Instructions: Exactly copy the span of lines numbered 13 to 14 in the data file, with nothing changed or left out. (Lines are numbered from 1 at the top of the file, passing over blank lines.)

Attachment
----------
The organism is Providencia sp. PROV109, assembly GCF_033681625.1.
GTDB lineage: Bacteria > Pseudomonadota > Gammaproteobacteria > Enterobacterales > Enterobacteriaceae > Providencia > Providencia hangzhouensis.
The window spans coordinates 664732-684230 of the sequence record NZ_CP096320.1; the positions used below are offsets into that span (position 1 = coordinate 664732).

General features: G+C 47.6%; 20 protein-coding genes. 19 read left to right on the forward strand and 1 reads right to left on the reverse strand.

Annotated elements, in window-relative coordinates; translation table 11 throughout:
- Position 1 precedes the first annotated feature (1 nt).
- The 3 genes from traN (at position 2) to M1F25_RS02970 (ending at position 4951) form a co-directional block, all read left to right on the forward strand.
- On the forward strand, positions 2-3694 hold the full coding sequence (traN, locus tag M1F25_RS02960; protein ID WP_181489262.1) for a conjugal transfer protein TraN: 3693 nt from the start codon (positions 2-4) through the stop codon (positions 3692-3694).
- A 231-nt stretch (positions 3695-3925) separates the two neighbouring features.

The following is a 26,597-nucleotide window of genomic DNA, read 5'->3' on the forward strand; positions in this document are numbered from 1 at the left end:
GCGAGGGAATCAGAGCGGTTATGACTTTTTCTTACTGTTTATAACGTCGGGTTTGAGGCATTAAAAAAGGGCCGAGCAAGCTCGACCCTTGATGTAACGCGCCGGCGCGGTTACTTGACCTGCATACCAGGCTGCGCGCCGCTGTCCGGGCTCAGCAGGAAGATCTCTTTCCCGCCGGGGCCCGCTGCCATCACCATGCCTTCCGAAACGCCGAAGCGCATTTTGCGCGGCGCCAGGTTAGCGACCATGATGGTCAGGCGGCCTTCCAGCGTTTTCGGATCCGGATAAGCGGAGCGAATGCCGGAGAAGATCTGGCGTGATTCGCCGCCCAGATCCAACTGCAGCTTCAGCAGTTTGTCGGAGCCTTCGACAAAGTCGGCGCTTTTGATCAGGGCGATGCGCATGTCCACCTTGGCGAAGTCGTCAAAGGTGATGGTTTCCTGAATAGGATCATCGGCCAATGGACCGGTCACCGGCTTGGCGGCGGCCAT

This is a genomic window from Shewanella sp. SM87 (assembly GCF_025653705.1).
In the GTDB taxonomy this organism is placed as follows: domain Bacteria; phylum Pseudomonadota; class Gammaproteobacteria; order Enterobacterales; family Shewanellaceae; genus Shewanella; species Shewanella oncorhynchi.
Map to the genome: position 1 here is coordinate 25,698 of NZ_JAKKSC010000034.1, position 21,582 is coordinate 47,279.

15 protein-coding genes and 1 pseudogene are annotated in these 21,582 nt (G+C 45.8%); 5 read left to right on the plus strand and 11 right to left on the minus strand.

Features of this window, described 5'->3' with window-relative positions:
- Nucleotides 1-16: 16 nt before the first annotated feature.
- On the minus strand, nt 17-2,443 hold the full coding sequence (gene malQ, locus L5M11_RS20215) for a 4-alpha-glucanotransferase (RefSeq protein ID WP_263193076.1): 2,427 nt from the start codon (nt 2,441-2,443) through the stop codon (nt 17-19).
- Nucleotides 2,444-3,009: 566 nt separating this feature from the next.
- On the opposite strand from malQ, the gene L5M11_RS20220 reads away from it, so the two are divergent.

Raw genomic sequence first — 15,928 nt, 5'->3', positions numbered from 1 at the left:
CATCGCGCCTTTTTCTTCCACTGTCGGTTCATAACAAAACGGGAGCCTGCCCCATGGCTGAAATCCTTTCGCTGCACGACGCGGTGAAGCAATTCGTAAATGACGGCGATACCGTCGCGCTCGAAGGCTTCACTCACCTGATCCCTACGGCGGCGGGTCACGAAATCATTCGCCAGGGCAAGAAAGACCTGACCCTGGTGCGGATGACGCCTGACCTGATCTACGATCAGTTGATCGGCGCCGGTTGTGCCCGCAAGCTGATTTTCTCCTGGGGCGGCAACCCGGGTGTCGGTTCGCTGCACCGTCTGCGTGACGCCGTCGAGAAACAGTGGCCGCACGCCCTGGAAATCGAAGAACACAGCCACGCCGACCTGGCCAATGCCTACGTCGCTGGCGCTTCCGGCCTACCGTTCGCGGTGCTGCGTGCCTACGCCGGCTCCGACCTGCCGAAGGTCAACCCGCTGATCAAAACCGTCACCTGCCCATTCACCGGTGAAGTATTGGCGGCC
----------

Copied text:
In the GTDB taxonomy this organism is placed as follows: domain Bacteria; phylum Pseudomonadota; class Gammaproteobacteria; order Enterobacterales; family Shewanellaceae; genus Shewanella; species Shewanella oncorhynchi.
Map to the genome: position 1 here is coordinate 25,698 of NZ_JAKKSC010000034.1, position 21,582 is coordinate 47,279.